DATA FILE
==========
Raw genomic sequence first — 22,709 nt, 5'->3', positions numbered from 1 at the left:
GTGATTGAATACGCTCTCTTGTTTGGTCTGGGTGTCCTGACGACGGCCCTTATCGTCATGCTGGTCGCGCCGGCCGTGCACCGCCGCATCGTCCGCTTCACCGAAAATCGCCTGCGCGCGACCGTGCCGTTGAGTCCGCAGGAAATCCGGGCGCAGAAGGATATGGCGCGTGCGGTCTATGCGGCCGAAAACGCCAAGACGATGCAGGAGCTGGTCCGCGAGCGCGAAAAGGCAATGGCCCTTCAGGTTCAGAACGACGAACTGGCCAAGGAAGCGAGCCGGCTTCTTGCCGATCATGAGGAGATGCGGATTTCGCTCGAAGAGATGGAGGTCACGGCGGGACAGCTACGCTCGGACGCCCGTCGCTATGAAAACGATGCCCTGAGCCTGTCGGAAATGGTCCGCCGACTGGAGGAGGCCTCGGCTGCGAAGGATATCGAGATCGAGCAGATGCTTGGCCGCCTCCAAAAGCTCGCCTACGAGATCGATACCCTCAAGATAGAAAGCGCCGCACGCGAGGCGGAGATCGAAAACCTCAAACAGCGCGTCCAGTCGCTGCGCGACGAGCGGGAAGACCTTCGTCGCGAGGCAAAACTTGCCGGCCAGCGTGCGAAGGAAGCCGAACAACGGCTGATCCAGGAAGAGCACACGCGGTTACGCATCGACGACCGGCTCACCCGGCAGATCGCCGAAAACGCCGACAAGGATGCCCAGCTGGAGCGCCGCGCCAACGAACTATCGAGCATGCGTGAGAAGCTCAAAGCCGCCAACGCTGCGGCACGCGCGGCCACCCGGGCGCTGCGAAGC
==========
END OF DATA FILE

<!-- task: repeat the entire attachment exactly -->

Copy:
Raw genomic sequence first — 22,709 nt, 5'->3', positions numbered from 1 at the left:
GTGATTGAATACGCTCTCTTGTTTGGTCTGGGTGTCCTGACGACGGCCCTTATCGTCATGCTGGTCGCGCCGGCCGTGCACCGCCGCATCGTCCGCTTCACCGAAAATCGCCTGCGCGCGACCGTGCCGTTGAGTCCGCAGGAAATCCGGGCGCAGAAGGATATGGCGCGTGCGGTCTATGCGGCCGAAAACGCCAAGACGATGCAGGAGCTGGTCCGCGAGCGCGAAAAGGCAATGGCCCTTCAGGTTCAGAACGACGAACTGGCCAAGGAAGCGAGCCGGCTTCTTGCCGATCATGAGGAGATGCGGATTTCGCTCGAAGAGATGGAGGTCACGGCGGGACAGCTACGCTCGGACGCCCGTCGCTATGAAAACGATGCCCTGAGCCTGTCGGAAATGGTCCGCCGACTGGAGGAGGCCTCGGCTGCGAAGGATATCGAGATCGAGCAGATGCTTGGCCGCCTCCAAAAGCTCGCCTACGAGATCGATACCCTCAAGATAGAAAGCGCCGCACGCGAGGCGGAGATCGAAAACCTCAAACAGCGCGTCCAGTCGCTGCGCGACGAGCGGGAAGACCTTCGTCGCGAGGCAAAACTTGCCGGCCAGCGTGCGAAGGAAGCCGAACAACGGCTGATCCAGGAAGAGCACACGCGGTTACGCATCGACGACCGGCTCACCCGGCAGATCGCCGAAAACGCCGACAAGGATGCCCAGCTGGAGCGCCGCGCCAACGAACTATCGAGCATGCGTGAGAAGCTCAAAGCCGCCAACGCTGCGGCACGCGCGGCCACCCGGGCGCTGCGAAGC